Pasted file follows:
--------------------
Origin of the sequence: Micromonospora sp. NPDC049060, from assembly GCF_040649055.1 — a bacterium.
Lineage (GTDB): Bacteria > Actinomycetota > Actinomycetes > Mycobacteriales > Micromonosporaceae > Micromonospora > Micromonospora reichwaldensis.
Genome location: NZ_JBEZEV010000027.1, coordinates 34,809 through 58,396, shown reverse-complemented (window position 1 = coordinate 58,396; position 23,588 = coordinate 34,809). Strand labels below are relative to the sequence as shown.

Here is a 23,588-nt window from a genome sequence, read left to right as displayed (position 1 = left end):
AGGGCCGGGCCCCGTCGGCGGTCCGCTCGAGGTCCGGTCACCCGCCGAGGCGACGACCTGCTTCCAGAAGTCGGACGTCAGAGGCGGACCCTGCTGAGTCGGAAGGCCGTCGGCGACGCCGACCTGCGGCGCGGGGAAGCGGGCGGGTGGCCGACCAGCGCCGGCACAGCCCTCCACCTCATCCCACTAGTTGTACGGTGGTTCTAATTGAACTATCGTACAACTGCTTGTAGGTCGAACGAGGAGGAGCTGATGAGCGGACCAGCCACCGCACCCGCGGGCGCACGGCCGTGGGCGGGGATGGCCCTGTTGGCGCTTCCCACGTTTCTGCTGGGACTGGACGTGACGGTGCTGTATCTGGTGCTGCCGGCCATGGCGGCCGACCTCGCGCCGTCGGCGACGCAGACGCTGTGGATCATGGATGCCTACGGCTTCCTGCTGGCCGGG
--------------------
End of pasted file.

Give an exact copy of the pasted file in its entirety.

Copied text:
Origin of the sequence: Micromonospora sp. NPDC049060, from assembly GCF_040649055.1 — a bacterium.
Lineage (GTDB): Bacteria > Actinomycetota > Actinomycetes > Mycobacteriales > Micromonosporaceae > Micromonospora > Micromonospora reichwaldensis.
Genome location: NZ_JBEZEV010000027.1, coordinates 34,809 through 58,396, shown reverse-complemented (window position 1 = coordinate 58,396; position 23,588 = coordinate 34,809). Strand labels below are relative to the sequence as shown.

Here is a 23,588-nt window from a genome sequence, read left to right as displayed (position 1 = left end):
AGGGCCGGGCCCCGTCGGCGGTCCGCTCGAGGTCCGGTCACCCGCCGAGGCGACGACCTGCTTCCAGAAGTCGGACGTCAGAGGCGGACCCTGCTGAGTCGGAAGGCCGTCGGCGACGCCGACCTGCGGCGCGGGGAAGCGGGCGGGTGGCCGACCAGCGCCGGCACAGCCCTCCACCTCATCCCACTAGTTGTACGGTGGTTCTAATTGAACTATCGTACAACTGCTTGTAGGTCGAACGAGGAGGAGCTGATGAGCGGACCAGCCACCGCACCCGCGGGCGCACGGCCGTGGGCGGGGATGGCCCTGTTGGCGCTTCCCACGTTTCTGCTGGGACTGGACGTGACGGTGCTGTATCTGGTGCTGCCGGCCATGGCGGCCGACCTCGCGCCGTCGGCGACGCAGACGCTGTGGATCATGGATGCCTACGGCTTCCTGCTGGCCGGG